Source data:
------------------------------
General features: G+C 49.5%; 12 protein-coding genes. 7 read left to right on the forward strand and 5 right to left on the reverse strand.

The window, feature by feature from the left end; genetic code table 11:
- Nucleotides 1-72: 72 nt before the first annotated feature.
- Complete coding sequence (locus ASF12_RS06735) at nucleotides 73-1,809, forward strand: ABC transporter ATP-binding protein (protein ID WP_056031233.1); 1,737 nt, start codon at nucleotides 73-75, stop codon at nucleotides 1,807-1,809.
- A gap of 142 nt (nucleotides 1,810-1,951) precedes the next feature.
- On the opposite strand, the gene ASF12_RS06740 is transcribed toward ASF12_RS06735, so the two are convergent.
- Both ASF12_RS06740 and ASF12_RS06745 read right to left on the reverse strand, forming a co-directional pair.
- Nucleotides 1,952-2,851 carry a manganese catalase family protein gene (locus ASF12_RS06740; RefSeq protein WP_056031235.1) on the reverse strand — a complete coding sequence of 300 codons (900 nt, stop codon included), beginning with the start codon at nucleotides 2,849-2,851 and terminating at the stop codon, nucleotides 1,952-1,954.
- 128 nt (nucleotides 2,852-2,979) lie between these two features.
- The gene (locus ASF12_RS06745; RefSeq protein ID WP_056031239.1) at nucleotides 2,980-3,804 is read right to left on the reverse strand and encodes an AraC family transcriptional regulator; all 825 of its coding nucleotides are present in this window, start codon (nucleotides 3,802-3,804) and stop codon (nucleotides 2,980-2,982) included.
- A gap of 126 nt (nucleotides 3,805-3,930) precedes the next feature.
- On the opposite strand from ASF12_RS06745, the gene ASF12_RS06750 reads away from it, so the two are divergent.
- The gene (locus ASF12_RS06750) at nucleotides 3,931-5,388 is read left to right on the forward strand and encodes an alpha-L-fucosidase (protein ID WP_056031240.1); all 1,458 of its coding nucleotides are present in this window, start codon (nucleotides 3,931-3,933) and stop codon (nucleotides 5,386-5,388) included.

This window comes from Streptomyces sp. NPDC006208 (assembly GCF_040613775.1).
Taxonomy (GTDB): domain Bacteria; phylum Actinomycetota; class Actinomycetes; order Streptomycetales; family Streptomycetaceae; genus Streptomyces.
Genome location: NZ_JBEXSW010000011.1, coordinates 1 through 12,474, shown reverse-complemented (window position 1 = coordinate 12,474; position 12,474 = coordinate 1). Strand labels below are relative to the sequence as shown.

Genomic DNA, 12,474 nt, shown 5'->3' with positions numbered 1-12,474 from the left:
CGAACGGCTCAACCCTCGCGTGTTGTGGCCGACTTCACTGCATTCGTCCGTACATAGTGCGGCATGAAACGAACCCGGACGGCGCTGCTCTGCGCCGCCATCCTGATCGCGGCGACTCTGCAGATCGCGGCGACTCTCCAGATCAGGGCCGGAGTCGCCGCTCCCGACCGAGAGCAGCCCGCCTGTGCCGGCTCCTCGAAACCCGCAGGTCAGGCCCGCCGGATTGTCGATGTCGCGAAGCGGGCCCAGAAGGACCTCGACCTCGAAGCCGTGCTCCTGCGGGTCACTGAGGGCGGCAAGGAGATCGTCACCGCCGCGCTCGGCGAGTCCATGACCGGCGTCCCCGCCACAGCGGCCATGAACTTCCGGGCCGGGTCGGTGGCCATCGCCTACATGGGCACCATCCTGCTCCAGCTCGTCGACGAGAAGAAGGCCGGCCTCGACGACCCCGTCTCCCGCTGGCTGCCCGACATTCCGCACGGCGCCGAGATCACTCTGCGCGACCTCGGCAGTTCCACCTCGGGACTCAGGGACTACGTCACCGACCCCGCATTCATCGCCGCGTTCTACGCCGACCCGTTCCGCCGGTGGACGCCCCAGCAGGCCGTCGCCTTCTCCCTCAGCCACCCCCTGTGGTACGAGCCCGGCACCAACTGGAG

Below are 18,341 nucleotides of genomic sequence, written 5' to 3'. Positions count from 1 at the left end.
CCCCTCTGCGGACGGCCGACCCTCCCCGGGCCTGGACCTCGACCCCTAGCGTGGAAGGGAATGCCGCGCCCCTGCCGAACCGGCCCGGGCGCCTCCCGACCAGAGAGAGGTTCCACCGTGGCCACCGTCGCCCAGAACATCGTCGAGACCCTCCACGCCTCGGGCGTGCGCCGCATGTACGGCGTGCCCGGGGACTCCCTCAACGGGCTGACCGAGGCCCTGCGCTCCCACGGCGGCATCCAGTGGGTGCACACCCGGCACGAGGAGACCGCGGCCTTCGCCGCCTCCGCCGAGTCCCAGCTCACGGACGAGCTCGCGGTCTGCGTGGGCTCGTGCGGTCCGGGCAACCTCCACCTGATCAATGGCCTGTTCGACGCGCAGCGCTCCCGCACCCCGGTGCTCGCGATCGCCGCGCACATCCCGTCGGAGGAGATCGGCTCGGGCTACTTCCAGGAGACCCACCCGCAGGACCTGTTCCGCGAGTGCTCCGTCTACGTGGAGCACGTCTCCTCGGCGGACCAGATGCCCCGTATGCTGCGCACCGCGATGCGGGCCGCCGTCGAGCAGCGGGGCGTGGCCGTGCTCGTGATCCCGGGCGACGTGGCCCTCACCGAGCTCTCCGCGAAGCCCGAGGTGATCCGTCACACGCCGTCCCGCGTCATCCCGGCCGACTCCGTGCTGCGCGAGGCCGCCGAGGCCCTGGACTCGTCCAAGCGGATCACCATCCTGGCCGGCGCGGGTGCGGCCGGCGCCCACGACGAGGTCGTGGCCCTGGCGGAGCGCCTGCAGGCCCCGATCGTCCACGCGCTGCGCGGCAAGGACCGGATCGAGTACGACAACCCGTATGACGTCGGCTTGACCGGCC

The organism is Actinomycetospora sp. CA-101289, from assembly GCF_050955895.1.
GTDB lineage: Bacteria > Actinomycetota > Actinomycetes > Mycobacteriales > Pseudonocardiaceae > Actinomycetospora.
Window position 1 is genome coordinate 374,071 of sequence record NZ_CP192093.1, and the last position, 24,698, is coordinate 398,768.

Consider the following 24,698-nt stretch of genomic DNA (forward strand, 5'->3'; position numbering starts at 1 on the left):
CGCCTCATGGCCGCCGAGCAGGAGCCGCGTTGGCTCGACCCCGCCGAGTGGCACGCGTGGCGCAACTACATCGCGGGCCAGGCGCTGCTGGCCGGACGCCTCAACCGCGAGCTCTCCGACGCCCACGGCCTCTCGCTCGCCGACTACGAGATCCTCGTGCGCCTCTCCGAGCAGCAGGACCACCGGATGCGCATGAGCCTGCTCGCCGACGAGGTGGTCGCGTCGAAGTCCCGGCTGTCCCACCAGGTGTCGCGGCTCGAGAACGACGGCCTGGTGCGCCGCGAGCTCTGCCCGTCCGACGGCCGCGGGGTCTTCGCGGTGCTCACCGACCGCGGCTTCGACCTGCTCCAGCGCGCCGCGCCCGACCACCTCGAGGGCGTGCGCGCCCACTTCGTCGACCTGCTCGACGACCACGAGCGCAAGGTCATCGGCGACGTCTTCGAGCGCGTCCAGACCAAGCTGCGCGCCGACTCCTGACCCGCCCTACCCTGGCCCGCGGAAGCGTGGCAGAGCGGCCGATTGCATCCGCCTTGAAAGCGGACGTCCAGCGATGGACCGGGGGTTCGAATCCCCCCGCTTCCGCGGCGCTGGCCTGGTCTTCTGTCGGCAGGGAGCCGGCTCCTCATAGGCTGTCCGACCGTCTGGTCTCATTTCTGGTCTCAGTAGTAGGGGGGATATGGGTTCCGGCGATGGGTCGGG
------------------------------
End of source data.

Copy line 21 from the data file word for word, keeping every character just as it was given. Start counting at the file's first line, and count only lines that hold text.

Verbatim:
The organism is Actinomycetospora sp. CA-101289, from assembly GCF_050955895.1.